Monday, December 21, 2009


中国铝业 (601600 股吧,行情,资讯,主力买卖)在近5个月的时间里遭到了机构大规模、有组织的抛弃,市场龙头地位被焦作万方 (000612 股吧,行情,资讯,主力买卖)取代   12月18日午后,有色集体跳水,中国铝业(601600.SH)由14.50元被一笔巨单直接砸到跌停价13.64元,显然,有大资金急不可耐的地择了清仓。   "虽然量不大,但这是我这半年做的最失败的一笔投资。"盘后,深圳一位私募基金投资总监陈先生对理财周报说,7月中国铝业初露狰狞之后,他轻仓杀入,作为中长期持有的战略品种布局。   "最后亏了15%出局,很郁闷。我当时还认定了它会是龙头呢。"   昔日铝霸王,今日冷宫中。中国铝业在近5个月的时间里遭到了机构大规模、有组织的抛弃。而在市场中,它的表现远远落后于焦作万方、南山铝业 (600219 股吧,行情,资讯,主力买卖)、中孚实业 (600595 股吧,行情,资讯,主力买卖)。中国铝业到底怎么了?   35家机构倾巢撤退中国铝业   中国铝业上市之初,显现出了难得的王者霸气,此后带领整个有色板块跌入股价的零头,这被广泛归之于有色金属价格的暴跌。由于铝行业大面积的产能过剩,期货价格一直滞后于铜、铅锌和锡等。   因而遭到机构的普遍抛售,但中铝 (601600 股吧,行情,资讯,主力买卖)抛售之烈。莫此为甚。   理财周报统计现实,近3个月来,共计16家国内券商对中国铝业作出了投资评级,评级为"中性"的11家,"增持"的5家,"买入"的为0家,其中下调评级的有4家,上调评级为0家。考虑到卖方报告的潜规则,这相当于没有一家券商推荐基金买入中国铝业。而在最新的各券商2010年度策略报告中,理财周报亦未发现一家券商将中国铝业列为2010年金股。   事实证明,基金们充分采纳了卖方分析师们的意见。根据中国中铝和各大基金公司2009年中报显示,截至6月30日,共计39家基金持有中国铝业,加之太平洋 (601099 股吧,行情,资讯,主力买卖)保险,投资机构累计持有中国铝业流通股3.78%股权。   而三季报显示,34家基金和太保全面撤出,仅剩下上证50交易型开放式指数证券投资基金、诺安平衡 (320001 股吧,行情,资讯,主力买卖)证券投资基金、嘉实沪深300 (160706 股吧,行情,资讯,主力买卖)指数证券投资基金、广发稳健 (270002 股吧,行情,资讯,主力买卖)增长开放式证券投资基金、德盛安心成长混合型证券投资基金等5家基金留守,仅持有1.61%流通股股权。三月之间累计抛售约8500万股。   "你看图形,毫无疑问,这一批筹码就是7.29大跌之前那一拨有色行情中,机构清仓大甩卖卖出来的。"上述私募陈先生说。彼时,中铝一改疲态,跃为有色龙头逼空突破20元,继而跌回原形,一直在12-15元间徘徊。   "后来我一看三季报股东结构,明白了原来这个龙头是基金出货拉出来的,后来有基金的朋友告诉我,有些基金之间在中铝问题上达成了共识:就是不看好。"   而同期,对其他重要铝业股如焦作万方、中孚实业等同业股身上,机构表现都更为稳健。在近5个月的行情中,焦作万方、南山铝业、中孚实业轮番取代了中国铝业的市场龙头地位。焦作万方的股价创出新高;中孚实业的股价也调整有限。   机构为什么不看好中国铝业   机构到底为何不看好中国铝业?   "中国铝业的问题很多,不是一两句话说得清楚的,只是大家都心知肚明了,就懒得在报告中写了。"深圳一家券商分析人士说,   "最重要的问题就是,大家对他的成本控制完全没信心。尤其中报出炉券商都大跌眼镜,怎么还亏了35亿?它这笔亏损没法让人预期今年能扭亏,明年日子也不一定好过。"   银河证券一位分析师也表示,中国铝业在行业内的盈利能力和成本控制水平都不算好。数据显示,20009年三季报中铝以毛利率-1.21%、净利率-7.77%,在整个铝行业中位列倒数第二,焦作万方毛利率9.03%,净利率3.25%,产业链结构与中铝相似的南山铝业分别为13.67%和7.64%。   当时中国铝业的解释是:2季度复产投入一次性增加成本2亿元;2季度比1季度销量下降,减少毛利3亿元;期货收益比1季度减少了2亿元。   实际上,另有国家某矿产研究机构知情人士告诉理财周报记者,中铝开工成本增加2亿,并不算吃惊,以中铝旗下处境最艰难,一度全停的山东铝业为例,其一分厂氧化铝生产完全复产就需要6个亿,特种材料厂氧化铝生产线需要1.3亿,电解铝厂更不是个位数能解决。   另一位不愿透露姓名的分析师告诉记者,中国铝业作为大国企的负担太重了。"作为大国企,他是所有铝业上市公司中最听话的。"分析师形象地比喻到。今年由于金融危机影响,我国房地产、交通和汽车行业产量萎缩,导致铝产品需求量减少,国家要求各地铝厂停产,相对于其他企业的顽固抵抗,中国铝业却是积极响应,成为停产规模最大的铝企业。而留下的问题是,复产成本将是巨大的。   中铝的成本去了哪里   普遍认为中铝的第一成本压力在能源。   经测算,销售电价上调2.5分,电解铝行业平均生产成本将上涨350-380元/吨左右,即生产成本上升2-3%。而据介绍,国内电解铝上市公司中,中国铝业、焦作万方、中孚实业、神火股份 (000933 股吧,行情,资讯,主力买卖)和南山铝业,自备电厂比例都较高。中国铝业在这方面的优势事实上很大,其山东、包头、抚顺等分厂已经获取直购电3-9分钱优惠,在电价上调时所受到影响最低。   "实际上我认为根源在两个方面问题,一个是铝土矿资源先天问题,另一个是管理上包袱实在太重了。"上述矿产研究结构人士说。   "铝土矿矿石根据其所含的主要含铝矿物分为:三水铝石型、一水软铝石型和一水硬铝石型。国外主要是三水铝石型,我国则主要是一水硬铝石型铝土矿,三水铝石型铝土矿极少。国外的三水铝石型铝土矿具高铝、低硅、高铁的特点,矿石质量好,适合耗能低的拜耳法处理。我国铝土矿的一般特点是高铝、高硅、低铁(只有广西矿为高铁)。因含氧化硅较高,故铝硅比较低,多数在4至7之间,加工难度大,氧化铝冶炼多用耗能高的联合法。"他说,"这先天决定了中国大部分铝厂盈利能力缺陷,即便是提高自给率也不行。"   "同时,我去看中铝那些分厂,什么医药、宾馆、游泳馆、商场乱七八糟一堆,国家说收购这些包袱全过来了。"   在采访中,很多分析师都提到,中国铝业盘做的太大,给企业本身带来很多问题。一位分析师则表示,产量太大也可能成为劣势。由于代表行业的平均水平。所以势必也就不能代表尖端水平。他甚至打了个比方:"刘德华是歌坛天王,但是他现在的关注度可能不及周杰伦等新星。因为大家一般都比较关注新人。"   "对中铝,市场曾有诸多幻想,包括我在内,现在我认为该放弃了,不大动手术或者大动作,不会有太大投资价值。"上述矿产研究机构人士说。(理财周报 蒋卓颖)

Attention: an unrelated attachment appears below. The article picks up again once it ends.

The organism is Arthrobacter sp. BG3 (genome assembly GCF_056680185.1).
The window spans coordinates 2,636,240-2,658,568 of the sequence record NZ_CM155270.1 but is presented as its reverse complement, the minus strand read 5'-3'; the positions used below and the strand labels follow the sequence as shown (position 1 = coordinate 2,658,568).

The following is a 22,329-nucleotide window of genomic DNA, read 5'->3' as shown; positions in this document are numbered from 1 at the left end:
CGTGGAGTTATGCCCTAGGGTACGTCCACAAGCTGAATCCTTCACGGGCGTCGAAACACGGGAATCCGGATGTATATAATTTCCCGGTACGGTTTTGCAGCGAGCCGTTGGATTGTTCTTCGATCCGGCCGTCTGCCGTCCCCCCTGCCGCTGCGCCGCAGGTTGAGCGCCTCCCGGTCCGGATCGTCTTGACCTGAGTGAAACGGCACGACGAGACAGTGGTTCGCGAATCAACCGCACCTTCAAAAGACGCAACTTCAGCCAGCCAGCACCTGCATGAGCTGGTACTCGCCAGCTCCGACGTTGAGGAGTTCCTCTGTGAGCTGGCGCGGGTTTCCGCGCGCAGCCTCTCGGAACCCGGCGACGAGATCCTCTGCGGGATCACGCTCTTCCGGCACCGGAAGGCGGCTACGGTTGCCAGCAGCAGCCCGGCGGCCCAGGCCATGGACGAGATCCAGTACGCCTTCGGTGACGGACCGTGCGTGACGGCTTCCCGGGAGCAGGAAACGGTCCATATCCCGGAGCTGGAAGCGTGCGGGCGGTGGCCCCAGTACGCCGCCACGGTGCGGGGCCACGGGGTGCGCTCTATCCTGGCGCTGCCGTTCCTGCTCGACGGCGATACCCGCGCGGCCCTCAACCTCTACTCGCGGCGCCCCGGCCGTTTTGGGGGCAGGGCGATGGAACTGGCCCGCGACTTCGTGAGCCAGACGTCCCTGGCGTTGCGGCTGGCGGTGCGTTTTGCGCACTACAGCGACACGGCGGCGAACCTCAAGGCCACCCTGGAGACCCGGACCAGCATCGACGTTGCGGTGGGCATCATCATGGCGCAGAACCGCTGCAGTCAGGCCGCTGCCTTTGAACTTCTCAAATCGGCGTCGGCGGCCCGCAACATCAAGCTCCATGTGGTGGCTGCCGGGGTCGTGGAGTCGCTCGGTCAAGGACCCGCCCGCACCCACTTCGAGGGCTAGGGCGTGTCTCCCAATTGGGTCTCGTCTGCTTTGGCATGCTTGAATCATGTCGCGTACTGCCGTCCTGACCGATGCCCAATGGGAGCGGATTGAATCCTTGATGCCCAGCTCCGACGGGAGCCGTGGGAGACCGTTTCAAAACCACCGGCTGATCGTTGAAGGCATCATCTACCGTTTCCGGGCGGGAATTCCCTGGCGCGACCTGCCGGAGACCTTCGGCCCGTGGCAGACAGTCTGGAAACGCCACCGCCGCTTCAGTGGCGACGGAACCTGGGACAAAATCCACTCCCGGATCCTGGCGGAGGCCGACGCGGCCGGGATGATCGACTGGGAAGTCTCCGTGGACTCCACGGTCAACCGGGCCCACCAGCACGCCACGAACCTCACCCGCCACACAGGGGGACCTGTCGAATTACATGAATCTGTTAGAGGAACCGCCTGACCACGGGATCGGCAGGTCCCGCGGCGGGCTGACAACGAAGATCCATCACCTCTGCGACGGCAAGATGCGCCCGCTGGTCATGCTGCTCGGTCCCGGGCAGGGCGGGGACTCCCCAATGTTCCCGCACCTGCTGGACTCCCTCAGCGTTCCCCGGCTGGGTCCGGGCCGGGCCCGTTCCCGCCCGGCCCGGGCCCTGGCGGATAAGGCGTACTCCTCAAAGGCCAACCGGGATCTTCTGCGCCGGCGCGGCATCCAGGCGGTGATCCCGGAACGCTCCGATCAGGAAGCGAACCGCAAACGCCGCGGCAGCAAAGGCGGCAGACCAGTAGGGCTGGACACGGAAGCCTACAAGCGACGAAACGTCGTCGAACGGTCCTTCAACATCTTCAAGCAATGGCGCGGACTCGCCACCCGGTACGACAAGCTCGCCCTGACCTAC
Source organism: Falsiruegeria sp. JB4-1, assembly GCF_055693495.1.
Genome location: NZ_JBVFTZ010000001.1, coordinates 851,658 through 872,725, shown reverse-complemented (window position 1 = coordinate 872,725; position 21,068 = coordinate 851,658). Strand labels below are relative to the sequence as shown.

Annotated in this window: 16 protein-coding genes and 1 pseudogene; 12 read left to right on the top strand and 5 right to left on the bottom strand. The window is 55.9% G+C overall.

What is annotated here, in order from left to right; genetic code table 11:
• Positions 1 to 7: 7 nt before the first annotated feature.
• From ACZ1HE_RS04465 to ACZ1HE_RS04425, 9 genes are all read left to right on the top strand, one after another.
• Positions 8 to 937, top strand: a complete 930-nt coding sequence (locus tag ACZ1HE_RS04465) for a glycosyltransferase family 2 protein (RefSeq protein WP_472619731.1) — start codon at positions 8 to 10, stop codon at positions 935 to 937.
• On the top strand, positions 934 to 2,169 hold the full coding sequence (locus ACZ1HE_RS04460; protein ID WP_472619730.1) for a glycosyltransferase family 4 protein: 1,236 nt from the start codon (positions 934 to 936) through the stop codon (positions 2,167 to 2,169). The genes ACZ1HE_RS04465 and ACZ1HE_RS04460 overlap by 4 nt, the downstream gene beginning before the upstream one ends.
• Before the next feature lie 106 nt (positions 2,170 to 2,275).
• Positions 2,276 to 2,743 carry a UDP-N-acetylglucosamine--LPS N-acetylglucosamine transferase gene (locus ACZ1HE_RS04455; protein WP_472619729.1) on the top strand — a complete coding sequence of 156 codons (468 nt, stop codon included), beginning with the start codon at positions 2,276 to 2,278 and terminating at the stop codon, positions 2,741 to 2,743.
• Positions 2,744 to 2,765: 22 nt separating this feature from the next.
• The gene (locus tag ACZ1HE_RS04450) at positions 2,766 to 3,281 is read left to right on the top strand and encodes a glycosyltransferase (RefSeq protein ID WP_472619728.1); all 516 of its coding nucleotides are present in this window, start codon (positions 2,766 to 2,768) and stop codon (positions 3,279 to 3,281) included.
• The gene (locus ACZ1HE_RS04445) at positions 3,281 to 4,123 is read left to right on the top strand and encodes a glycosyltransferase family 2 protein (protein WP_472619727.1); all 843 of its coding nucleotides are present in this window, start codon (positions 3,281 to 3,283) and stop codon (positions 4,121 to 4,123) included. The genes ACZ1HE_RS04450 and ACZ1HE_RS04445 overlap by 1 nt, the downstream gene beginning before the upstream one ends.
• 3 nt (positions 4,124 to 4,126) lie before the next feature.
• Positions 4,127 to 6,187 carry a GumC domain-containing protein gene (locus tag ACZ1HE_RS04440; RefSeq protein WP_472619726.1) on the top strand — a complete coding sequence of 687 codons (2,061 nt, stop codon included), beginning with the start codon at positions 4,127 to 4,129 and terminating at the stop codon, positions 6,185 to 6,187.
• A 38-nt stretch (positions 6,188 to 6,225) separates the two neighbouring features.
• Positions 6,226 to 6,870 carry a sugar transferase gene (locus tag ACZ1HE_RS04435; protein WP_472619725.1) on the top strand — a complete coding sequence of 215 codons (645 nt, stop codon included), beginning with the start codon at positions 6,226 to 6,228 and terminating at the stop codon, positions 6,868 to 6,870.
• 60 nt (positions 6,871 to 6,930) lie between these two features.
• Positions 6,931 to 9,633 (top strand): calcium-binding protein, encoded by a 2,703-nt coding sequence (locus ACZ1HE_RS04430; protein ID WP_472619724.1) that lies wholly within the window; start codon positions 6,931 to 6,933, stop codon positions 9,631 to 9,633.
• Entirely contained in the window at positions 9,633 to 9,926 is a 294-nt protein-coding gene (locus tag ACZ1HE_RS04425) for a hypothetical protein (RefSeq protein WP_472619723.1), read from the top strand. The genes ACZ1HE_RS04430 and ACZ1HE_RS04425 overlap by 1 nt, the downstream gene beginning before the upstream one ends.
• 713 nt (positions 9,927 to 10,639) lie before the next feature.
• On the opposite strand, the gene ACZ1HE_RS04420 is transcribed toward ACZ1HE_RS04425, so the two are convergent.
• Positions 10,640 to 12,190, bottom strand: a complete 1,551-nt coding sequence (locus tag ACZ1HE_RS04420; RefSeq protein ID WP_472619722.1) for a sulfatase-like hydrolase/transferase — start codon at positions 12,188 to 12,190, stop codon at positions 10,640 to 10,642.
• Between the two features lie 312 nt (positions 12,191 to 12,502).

Sunday, December 20, 2009

Citadel Broadcasting to File for Bankruptcy

By MIKE SPECTOR and SARAH MCBRIDE Citadel Broadcasting Corp., the third-largest radio broadcaster in the U.S., filed for bankruptcy in New York on Sunday. Citadel, which owns and operates 224 stations across the country, listed debt of more than $2.4 billion and assets of about $1.4 billion. As of Sunday morning, only Citadel's voluntary petition had been filed with the bankruptcy court. Citadel is expected to file a deal supported by lenders collectively owed $2 billion, known as a "prearranged" deal in bankruptcy parlance. These lenders plan to swap a big portion of their debt for equity in a reorganized Citadel, effectively handing them control. The deal would reduce Citadel's debt load to about $762.5 million, people familiar with the matter said. The company will need to solicit more creditor support in court to get its reorganization plan approved by a judge. Citadel's board approved the filing in recent days. A Citadel spokesman declined to comment. The filing is a blow to private-equity firm Forstmann Little & Co., which owns 28.7% of Citadel, according to the company's bankruptcy filing. A person familiar with the investment said the firm had invested $1.5 billion in Citadel but sold off a substantial portion of the stake over the years, leaving an exposure of about $250 million. Citadel Chief Executive Farid Suleman is likely to remain at the helm once the company emerges from Chapter 11 protection, the people familiar with the situation said. Mr. Suleman could not be reached for comment. Citadel's fall is emblematic of the troubles ravaging radio broadcasters, which took on loads of debt during boom times and now face a harsh advertising climate. Citadel loaded up on debt to finance its acquisition of Walt Disney Co.'s ABC Radio stations in 2006. At the time, radio was a $20 billion a year industry. But 2006 turned out to be a peak. Mr. Suleman has said he would have "sold, not bought" had he known where the economy was heading. Other radio companies face similar struggles. Clear Channel Communications Inc. took on more than $17 billion to go private last year and just refinanced some debt. Emmis Communications Corp. has had to get amendments on debt agreements twice this year and Regent Communications Inc. fell into technical default earlier this year after auditors questioned whether it could avoid bankruptcy. In recent months, Citadel hired law firm at Kirkland & Ellis LLP and investment bank Lazard Ltd. for restructuring advice. Write to Mike Spector at and Sarah McBride at

Saturday, December 19, 2009

Currency contortions